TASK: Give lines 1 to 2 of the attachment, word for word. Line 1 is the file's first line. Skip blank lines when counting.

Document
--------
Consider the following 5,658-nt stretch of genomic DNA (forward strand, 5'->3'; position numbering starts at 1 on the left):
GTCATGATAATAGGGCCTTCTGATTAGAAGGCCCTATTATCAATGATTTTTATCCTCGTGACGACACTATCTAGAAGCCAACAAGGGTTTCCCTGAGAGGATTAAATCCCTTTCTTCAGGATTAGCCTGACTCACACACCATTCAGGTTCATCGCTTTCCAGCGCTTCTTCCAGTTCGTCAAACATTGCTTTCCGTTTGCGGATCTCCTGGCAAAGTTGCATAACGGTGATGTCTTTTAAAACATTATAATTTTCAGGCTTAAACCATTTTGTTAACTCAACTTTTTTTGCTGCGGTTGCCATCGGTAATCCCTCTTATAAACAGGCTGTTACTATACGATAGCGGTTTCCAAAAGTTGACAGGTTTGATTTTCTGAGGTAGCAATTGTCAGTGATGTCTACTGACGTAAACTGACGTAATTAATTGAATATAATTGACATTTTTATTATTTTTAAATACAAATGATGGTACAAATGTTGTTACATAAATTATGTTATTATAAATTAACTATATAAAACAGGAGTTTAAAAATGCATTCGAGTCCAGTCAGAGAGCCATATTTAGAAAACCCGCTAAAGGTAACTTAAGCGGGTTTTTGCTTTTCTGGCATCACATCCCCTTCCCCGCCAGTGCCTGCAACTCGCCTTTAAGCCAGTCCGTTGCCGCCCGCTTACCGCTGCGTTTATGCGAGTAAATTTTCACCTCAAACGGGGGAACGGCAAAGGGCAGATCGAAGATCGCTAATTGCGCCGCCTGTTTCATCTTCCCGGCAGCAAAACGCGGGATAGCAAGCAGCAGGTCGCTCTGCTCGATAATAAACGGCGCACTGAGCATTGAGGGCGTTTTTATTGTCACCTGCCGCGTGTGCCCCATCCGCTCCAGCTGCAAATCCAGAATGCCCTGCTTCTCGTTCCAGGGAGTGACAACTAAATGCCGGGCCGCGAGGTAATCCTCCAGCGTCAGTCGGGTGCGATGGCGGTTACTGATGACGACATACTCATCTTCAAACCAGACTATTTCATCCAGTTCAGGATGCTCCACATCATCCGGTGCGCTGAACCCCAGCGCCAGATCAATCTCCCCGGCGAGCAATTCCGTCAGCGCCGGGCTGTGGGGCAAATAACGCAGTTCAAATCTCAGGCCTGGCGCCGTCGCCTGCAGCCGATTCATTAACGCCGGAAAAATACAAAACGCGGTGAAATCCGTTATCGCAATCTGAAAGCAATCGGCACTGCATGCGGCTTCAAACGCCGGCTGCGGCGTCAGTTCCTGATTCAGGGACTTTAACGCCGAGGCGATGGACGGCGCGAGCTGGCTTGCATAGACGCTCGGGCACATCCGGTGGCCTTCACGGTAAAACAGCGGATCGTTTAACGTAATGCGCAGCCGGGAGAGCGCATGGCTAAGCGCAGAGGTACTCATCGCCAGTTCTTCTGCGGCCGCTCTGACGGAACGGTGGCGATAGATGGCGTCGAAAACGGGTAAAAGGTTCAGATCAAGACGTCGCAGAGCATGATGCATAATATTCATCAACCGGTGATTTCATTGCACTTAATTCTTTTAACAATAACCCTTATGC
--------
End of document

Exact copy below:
Consider the following 5,658-nt stretch of genomic DNA (forward strand, 5'->3'; position numbering starts at 1 on the left):
GTCATGATAATAGGGCCTTCTGATTAGAAGGCCCTATTATCAATGATTTTTATCCTCGTGACGACACTATCTAGAAGCCAACAAGGGTTTCCCTGAGAGGATTAAATCCCTTTCTTCAGGATTAGCCTGACTCACACACCATTCAGGTTCATCGCTTTCCAGCGCTTCTTCCAGTTCGTCAAACATTGCTTTCCGTTTGCGGATCTCCTGGCAAAGTTGCATAACGGTGATGTCTTTTAAAACATTATAATTTTCAGGCTTAAACCATTTTGTTAACTCAACTTTTTTTGCTGCGGTTGCCATCGGTAATCCCTCTTATAAACAGGCTGTTACTATACGATAGCGGTTTCCAAAAGTTGACAGGTTTGATTTTCTGAGGTAGCAATTGTCAGTGATGTCTACTGACGTAAACTGACGTAATTAATTGAATATAATTGACATTTTTATTATTTTTAAATACAAATGATGGTACAAATGTTGTTACATAAATTATGTTATTATAAATTAACTATATAAAACAGGAGTTTAAAAATGCATTCGAGTCCAGTCAGAGAGCCATATTTAGAAAACCCGCTAAAGGTAACTTAAGCGGGTTTTTGCTTTTCTGGCATCACATCCCCTTCCCCGCCAGTGCCTGCAACTCGCCTTTAAGCCAGTCCGTTGCCGCCCGCTTACCGCTGCGTTTATGCGAGTAAATTTTCACCTCAAACGGGGGAACGGCAAAGGGCAGATCGAAGATCGCTAATTGCGCCGCCTGTTTCATCTTCCCGGCAGCAAAACGCGGGATAGCAAGCAGCAGGTCGCTCTGCTCGATAATAAACGGCGCACTGAGCATTGAGGGCGTTTTTATTGTCACCTGCCGCGTGTGCCCCATCCGCTCCAGCTGCAAATCCAGAATGCCCTGCTTCTCGTTCCAGGGAGTGACAACTAAATGCCGGGCCGCGAGGTAATCCTCCAGCGTCAGTCGGGTGCGATGGCGGTTACTGATGACGACATACTCATCTTCAAACCAGACTATTTCATCCAGTTCAGGATGCTCCACATCATCCGGTGCGCTGAACCCCAGCGCCAGATCAATCTCCCCGGCGAGCAATTCCGTCAGCGCCGGGCTGTGGGGCAAATAACGCAGTTCAAATCTCAGGCCTGGCGCCGTCGCCTGCAGCCGATTCATTAACGCCGGAAAAATACAAAACGCGGTGAAATCCGTTATCGCAATCTGAAAGCAATCGGCACTGCATGCGGCTTCAAACGCCGGCTGCGGCGTCAGTTCCTGATTCAGGGACTTTAACGCCGAGGCGATGGACGGCGCGAGCTGGCTTGCATAGACGCTCGGGCACATCCGGTGGCCTTCACGGTAAAACAGCGGATCGTTTAACGTAATGCGCAGCCGGGAGAGCGCATGGCTAAGCGCAGAGGTACTCATCGCCAGTTCTTCTGCGGCCGCTCTGACGGAACGGTGGCGATAGATGGCGTCGAAAACGGGTAAAAGGTTCAGATCAAGACGTCGCAGAGCATGATGCATAATATTCATCAACCGGTGATTTCATTGCACTTAATTCTTTTAACAATAACCCTTATGC